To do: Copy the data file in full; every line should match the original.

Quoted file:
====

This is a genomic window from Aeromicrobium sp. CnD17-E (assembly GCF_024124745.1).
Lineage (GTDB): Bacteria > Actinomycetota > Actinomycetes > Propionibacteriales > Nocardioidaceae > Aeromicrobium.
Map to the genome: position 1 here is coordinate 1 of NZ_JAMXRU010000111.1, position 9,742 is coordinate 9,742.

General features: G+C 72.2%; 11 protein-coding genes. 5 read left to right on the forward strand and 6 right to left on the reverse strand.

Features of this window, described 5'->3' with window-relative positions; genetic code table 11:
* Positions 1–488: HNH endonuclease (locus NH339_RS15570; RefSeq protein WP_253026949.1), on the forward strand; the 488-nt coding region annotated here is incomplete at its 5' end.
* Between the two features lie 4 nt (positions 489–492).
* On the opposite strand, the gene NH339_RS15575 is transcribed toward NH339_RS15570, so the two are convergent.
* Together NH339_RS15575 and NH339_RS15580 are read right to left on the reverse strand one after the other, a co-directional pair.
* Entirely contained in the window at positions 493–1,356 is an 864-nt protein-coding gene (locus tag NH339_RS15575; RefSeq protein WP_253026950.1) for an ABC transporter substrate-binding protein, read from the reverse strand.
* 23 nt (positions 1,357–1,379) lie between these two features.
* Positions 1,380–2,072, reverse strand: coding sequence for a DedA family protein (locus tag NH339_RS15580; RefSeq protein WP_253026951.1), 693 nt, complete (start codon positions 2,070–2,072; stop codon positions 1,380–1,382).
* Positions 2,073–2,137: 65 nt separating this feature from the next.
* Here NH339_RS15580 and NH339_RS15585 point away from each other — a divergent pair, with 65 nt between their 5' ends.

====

This is a genomic window from Aeromicrobium sp. CnD17-E (assembly GCF_024124745.1).
Lineage (GTDB): Bacteria > Actinomycetota > Actinomycetes > Propionibacteriales > Nocardioidaceae > Aeromicrobium.
Map to the genome: position 1 here is coordinate 1 of NZ_JAMXRU010000111.1, position 9,742 is coordinate 9,742.

General features: G+C 72.2%; 11 protein-coding genes. 5 read left to right on the forward strand and 6 right to left on the reverse strand.

Features of this window, described 5'->3' with window-relative positions; genetic code table 11:
* Positions 1–488: HNH endonuclease (locus NH339_RS15570; RefSeq protein WP_253026949.1), on the forward strand; the 488-nt coding region annotated here is incomplete at its 5' end.
* Between the two features lie 4 nt (positions 489–492).
* On the opposite strand, the gene NH339_RS15575 is transcribed toward NH339_RS15570, so the two are convergent.
* Together NH339_RS15575 and NH339_RS15580 are read right to left on the reverse strand one after the other, a co-directional pair.
* Entirely contained in the window at positions 493–1,356 is an 864-nt protein-coding gene (locus tag NH339_RS15575; RefSeq protein WP_253026950.1) for an ABC transporter substrate-binding protein, read from the reverse strand.
* 23 nt (positions 1,357–1,379) lie between these two features.
* Positions 1,380–2,072, reverse strand: coding sequence for a DedA family protein (locus tag NH339_RS15580; RefSeq protein WP_253026951.1), 693 nt, complete (start codon positions 2,070–2,072; stop codon positions 1,380–1,382).
* Positions 2,073–2,137: 65 nt separating this feature from the next.
* Here NH339_RS15580 and NH339_RS15585 point away from each other — a divergent pair, with 65 nt between their 5' ends.